The Academy of Science Fiction, Fantasy and Horror Films was founded in 1972. The non-profit organization was spear-headed by noted film historian, Dr. Donald A. Reed.

Dr. Reed spent most of his life following his passion of genre filmmaking. He would spend his early childhood going to the movie houses which surrounded his home. His first genre organization was The Count Dracula Society which began in 1962. The group was devoted to the serious study of film and gothic literature. Some of the members and leaders of the group included Forrest J Ackerman, Walt Daugherty, Eric Hoffman, Alan White, Bill Warren, and A.E. Van Vogt. Dr. Reed’s group flourished for many years holding banquets for many genre icons.


Honorees included:


Vincent Price Darren McGavin
Rod Serling Rock Hudson
Dan Curtis Robert Wise
Elsa Lanchester Gloria Swanson
Carl Laemmle Bud Abbott
Lon Chaney Jr. Helen Gahagen Douglas
Burgess Meredith Robert Bloch
Ray Bradbury Jack Arnold
Rouben Mamoulian Herman Cohen
Francis Lederer George Clayton Johnson
John Agar Richard Matheson
Boris Karloff Gene Roddenberry
Reginold Le Borg Ann Robinson
Ray Harryhausen Roger Corman


In 1972, Dr. Reed and his core of devotees began the organization we all know today as the Academy of Science Fiction, Fantasy and Horror Films.

In the beginning, the organization held several events at Dr. Reed’s alma mater, USC, where many students became interested in the group, due to their interest in genre entertainment. Robert Zemeckis became a member as did Randal Kleiser, Rich Correll, Douglas Wick, and Ben Burtt.

The first awards were simple certificates which still held meaning for the recipients. The first recipients of the awards were William Marshall (for Blacula) and Kurt Vonnegut (for Slaughterhouse Five). As the idea continued to prosper, there was interest from television producers to put the awards show on television. In 1978 the Saturn Awards debuted on television. The show was produced by Arnold Shapiro, who would go on to win an Oscar for his startling documentary, Scared Straight.

Although the awards show only aired on television for 3 consecutive years (with William Shatner, Karen Black, and Mark Hamill hosting various shows), the organization continued to build a strong base of genre fans who continued to vote for the best in genre filmmaking.

In the 80’s it was decided to add awards devoted to television programming to the event. A dozen years later, home entertainment was also added to the mix of honors.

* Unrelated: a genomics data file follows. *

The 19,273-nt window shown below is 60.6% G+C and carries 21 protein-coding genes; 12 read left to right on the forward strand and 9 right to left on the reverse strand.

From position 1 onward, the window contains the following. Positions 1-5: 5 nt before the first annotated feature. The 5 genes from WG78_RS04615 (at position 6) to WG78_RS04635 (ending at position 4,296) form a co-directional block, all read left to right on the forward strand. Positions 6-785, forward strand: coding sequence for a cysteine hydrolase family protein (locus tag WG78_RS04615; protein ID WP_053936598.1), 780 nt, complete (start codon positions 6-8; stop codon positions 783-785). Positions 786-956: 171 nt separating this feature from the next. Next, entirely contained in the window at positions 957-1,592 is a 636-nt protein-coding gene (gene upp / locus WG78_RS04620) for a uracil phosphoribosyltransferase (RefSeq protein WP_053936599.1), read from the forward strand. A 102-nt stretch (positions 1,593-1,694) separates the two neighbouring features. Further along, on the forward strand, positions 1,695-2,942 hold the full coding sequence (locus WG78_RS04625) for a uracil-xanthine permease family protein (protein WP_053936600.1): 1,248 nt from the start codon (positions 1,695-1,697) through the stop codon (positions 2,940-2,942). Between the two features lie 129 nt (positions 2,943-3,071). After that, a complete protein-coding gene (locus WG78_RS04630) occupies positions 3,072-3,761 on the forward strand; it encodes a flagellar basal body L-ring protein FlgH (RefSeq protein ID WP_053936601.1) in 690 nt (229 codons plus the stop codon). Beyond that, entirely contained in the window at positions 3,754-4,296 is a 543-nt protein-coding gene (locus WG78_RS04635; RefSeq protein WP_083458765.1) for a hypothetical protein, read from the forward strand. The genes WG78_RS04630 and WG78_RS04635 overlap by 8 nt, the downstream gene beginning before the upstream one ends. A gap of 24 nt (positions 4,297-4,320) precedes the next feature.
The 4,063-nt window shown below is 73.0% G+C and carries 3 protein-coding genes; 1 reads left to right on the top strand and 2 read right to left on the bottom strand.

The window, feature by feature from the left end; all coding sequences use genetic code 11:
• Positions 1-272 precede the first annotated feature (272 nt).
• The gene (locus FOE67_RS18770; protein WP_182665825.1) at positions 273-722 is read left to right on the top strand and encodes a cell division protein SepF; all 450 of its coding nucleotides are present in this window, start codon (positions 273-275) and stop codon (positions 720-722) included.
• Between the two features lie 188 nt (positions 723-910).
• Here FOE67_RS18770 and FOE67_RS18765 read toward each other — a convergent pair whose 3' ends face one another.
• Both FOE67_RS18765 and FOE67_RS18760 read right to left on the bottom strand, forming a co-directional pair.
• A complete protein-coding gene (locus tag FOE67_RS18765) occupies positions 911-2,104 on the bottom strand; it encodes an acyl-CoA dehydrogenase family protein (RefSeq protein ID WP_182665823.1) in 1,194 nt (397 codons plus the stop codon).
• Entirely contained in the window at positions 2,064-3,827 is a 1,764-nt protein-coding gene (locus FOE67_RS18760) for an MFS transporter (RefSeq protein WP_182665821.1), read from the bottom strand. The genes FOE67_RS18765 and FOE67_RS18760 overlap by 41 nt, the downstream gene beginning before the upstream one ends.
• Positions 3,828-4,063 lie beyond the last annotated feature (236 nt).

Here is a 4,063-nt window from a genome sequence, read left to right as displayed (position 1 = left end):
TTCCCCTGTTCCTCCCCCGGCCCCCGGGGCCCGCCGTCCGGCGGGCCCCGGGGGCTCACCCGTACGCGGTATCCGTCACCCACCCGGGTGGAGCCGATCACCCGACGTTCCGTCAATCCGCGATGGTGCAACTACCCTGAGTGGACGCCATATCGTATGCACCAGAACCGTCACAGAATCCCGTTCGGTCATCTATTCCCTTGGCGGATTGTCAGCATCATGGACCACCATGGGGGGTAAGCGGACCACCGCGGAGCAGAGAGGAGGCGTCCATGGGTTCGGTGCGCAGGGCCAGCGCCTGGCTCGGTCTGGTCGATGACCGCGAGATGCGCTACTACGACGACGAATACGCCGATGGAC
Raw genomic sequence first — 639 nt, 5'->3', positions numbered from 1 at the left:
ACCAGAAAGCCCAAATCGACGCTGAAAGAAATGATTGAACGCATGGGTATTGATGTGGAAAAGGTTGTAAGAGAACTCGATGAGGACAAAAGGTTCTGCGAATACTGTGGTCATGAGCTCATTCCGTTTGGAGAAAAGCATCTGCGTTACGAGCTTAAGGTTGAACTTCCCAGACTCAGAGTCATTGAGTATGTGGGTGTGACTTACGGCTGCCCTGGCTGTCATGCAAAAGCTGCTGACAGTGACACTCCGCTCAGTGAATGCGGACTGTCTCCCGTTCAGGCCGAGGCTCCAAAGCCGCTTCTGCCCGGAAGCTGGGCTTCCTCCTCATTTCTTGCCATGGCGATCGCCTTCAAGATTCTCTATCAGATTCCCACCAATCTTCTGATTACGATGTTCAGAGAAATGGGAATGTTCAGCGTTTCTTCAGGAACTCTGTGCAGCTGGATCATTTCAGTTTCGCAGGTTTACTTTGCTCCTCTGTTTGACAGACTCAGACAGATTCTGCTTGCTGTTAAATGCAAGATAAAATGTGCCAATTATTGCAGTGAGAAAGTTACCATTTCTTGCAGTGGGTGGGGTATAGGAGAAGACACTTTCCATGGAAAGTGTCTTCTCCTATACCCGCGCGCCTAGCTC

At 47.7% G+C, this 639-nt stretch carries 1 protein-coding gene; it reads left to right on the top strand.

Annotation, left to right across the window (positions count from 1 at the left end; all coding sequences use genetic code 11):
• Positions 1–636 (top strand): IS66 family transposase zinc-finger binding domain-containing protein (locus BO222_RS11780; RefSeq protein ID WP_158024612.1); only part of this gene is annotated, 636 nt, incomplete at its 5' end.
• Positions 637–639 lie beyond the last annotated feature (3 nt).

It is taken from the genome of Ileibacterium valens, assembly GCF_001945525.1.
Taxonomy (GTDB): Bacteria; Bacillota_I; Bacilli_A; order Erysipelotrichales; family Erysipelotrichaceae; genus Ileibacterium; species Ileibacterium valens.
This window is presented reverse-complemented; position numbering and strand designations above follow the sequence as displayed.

In the new millennium, the Academy decided to expand and broaden the genres beyond science fiction, fantasy and horror. Genres such as action, adventure, and thrillers were added to the annual awards show. It was with great sadness we lost our leader, Dr. Reed, in 2001. He built a strong and viable organization which continued and stayed devoted to his passion for genre entertainment.

Today the Academy and the Saturn Awards honor many genres including dark drama, independent film, international film releases, and all forms of edgy entertainment.

The films we honor tend to the most successful and imaginative films in release today. We have seen genre entertainment become a major force of its own and we will continue to honor and recognize the best in film, television, stage productions, and home entertainment.


The Saturn Awards:

The Saturn Award is the official honor presented by The Academy of Science Fiction, Fantasy and Horror films. The Academy has been voting these awards since 1972. The films may change, but the quality and ideas presented in these works remain to be the most successful at the box-office.

We have expanded and broadened our scope to other genres including action, adventure, thrillers, dark drama, edgy comedies, independent films, and international releases. We honor all genre of film which has an “edgy” feel to it.

The Saturn Awards is an acknowledgement of fine work. Some of it is ground-breaking, some of it is just pure entertainment, but the bottom line is these are the crowd-pleasers, the films which are most talked about throughout the year. And they tend to the most successful film releases of the year.

From the writers who create these flights of fancy, to the studios and producers who finance these ideas, to the director who makes these ideas a reality, filmmaking is a collaborative process which was created over one hundred years ago.

In the many years we have been presenting these awards, our purpose has always been to acknowledge quality work. In its simplest form, awards are a “thank you” to filmmakers who entertain and enrich our lives a little bit with thoughts, ideas, and visual wonder.

We dedicate ourselves to continuing the goal of honoring the best in genre entertainment.